LINGER, 2 - 27 FEBRUARY 2010

[{Linger}] brings together a selection of Smith's pinhole photographs from 2005 -2009 - images which play with notions of memory, time and silence. Smith says these photographs allow him in the making, and the viewer in the looking, to slow down and become engaged with phenomena in all of their subtle presentations to us.

"In my own way I am lingering in a world of making that is rapidly changing because of digital technology and the supposed need for speed and immediacy. Immediacy is the antithesis to lingering. During the exposures time passes before the camera. The image recorded is not a fraction of time but time lingering upon the surface of the negative," Smith says.

The photographs are hand-made using traditional darkroom techniques. The exposures are long - 20-60 minutes - depending on light and location. The 'camera' is a cardboard box - there is no hi-tech interference at all; no lens, no shutter, no moving parts, no mechanisms. The landscapes prints are all doubles- two negatives, two exposures, contact printed together. They are handled before exposure and so show smudges and fingerprints as a memory of the hand of the artist.

{On the beach the light comes from no one place}, 2009 is a unique suite of eight pinhole photographs of Mitimiti in Northland - Ralph Hotere's birthplace. The images were produced last year for an exhibition in the Hokianga which comprised Hotere's 1991 painting {Song of Solomon} and five Northland artists' response to the work. All other images are in an edition of five.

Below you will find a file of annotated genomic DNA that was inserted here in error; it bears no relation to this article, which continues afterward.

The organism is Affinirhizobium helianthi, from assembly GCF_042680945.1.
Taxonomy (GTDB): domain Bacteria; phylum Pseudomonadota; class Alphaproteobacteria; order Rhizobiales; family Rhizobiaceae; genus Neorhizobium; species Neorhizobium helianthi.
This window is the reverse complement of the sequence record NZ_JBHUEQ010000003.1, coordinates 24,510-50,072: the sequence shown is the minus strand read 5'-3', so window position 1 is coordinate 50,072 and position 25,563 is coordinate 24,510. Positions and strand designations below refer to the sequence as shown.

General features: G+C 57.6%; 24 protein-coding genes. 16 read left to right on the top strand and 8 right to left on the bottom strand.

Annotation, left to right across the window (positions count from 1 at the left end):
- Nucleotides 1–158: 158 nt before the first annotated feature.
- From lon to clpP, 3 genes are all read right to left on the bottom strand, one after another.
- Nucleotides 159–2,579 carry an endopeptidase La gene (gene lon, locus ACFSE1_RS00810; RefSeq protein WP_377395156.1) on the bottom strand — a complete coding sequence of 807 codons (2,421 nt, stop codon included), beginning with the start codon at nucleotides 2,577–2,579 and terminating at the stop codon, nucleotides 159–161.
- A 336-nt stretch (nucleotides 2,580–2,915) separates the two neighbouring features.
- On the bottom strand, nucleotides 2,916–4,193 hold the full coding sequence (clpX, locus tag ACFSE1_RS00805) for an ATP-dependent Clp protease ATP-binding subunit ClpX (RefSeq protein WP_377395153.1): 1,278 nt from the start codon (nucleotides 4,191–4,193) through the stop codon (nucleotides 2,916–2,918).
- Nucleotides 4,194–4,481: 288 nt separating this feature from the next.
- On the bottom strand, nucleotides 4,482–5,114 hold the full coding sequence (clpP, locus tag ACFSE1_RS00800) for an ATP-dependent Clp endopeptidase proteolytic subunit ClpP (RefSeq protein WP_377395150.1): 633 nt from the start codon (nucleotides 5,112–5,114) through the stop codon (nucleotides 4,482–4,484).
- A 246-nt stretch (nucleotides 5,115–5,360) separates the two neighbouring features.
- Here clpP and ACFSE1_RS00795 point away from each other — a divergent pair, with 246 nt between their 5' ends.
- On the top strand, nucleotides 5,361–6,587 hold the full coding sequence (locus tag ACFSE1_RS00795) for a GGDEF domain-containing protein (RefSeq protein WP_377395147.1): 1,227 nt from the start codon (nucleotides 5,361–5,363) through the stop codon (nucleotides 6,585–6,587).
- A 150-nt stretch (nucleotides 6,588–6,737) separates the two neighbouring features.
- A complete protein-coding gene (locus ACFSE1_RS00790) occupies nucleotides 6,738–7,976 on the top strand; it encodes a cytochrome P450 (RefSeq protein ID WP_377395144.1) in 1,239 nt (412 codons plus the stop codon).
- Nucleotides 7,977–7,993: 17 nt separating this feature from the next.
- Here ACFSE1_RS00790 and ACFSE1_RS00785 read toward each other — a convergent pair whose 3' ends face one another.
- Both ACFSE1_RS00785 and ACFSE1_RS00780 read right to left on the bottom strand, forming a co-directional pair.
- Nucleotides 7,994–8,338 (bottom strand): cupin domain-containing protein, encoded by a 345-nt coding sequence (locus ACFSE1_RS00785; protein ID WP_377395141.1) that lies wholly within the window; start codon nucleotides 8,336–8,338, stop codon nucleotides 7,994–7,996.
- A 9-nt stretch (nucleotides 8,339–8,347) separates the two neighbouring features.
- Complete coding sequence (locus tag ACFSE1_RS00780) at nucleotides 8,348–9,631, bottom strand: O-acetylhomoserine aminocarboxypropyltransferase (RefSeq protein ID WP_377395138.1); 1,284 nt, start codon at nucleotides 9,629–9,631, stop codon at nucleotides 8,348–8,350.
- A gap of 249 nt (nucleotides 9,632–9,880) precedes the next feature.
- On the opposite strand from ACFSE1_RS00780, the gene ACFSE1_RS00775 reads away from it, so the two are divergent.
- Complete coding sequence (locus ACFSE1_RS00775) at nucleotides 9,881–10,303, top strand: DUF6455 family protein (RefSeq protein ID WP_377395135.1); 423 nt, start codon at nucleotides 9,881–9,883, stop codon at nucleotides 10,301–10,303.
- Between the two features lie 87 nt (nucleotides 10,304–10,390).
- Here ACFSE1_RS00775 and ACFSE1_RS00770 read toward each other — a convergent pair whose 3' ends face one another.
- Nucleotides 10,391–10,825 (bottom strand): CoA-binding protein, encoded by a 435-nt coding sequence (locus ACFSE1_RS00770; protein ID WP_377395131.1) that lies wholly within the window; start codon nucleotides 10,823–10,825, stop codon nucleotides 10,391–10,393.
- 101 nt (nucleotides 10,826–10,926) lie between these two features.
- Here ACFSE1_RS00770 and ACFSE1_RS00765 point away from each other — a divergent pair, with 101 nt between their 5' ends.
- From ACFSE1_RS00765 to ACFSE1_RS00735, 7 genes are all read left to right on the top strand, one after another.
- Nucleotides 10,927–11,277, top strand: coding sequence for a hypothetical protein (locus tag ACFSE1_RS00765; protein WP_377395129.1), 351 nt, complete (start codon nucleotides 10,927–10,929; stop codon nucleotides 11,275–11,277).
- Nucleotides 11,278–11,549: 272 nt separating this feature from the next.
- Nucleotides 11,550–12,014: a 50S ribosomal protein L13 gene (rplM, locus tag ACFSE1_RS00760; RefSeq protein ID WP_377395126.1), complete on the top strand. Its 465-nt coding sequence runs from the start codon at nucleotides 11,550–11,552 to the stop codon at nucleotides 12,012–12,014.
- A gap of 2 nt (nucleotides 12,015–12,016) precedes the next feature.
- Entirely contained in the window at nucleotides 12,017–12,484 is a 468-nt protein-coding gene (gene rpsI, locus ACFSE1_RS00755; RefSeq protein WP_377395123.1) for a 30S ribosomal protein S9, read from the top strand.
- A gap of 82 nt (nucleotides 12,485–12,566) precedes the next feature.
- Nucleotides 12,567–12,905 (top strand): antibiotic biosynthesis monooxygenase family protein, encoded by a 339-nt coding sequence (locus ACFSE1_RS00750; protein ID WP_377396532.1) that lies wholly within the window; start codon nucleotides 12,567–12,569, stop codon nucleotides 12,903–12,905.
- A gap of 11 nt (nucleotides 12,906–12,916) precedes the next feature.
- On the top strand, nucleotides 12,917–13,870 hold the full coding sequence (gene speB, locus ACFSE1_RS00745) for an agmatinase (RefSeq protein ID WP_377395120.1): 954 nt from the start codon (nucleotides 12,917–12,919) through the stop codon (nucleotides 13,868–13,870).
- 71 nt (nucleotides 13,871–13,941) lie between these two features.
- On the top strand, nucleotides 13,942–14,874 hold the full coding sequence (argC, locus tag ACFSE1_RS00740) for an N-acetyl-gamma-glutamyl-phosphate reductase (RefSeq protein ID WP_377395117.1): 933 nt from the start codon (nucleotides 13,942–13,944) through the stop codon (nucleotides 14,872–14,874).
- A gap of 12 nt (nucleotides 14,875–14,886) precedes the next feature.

Ross T Smith is an artist, architect and teacher. He first came to prominence a decade ago with his poignant portraits of young Maori in the Hokianga, which are in the collection of the Auckland Art Gallery. He has exhibited widely in New Zealand, Australia, the US, the UK, Germany and Austria, with over 50 solo and group exhibitions, and he has work in public and private collections in NZ, Australia, the US, Spain and Finland. Smith has been working with pinhole cameras for several years but has only recently exhibited these images. His photographic practice parallels his study and teaching in architecture. He is currently completing a PhD in architecture at the University of Auckland and recently returned to New Zealand from Helsinki where he lived for several months undertaking research in the office of the eminent Finnish architect Juhani Pallasmaa.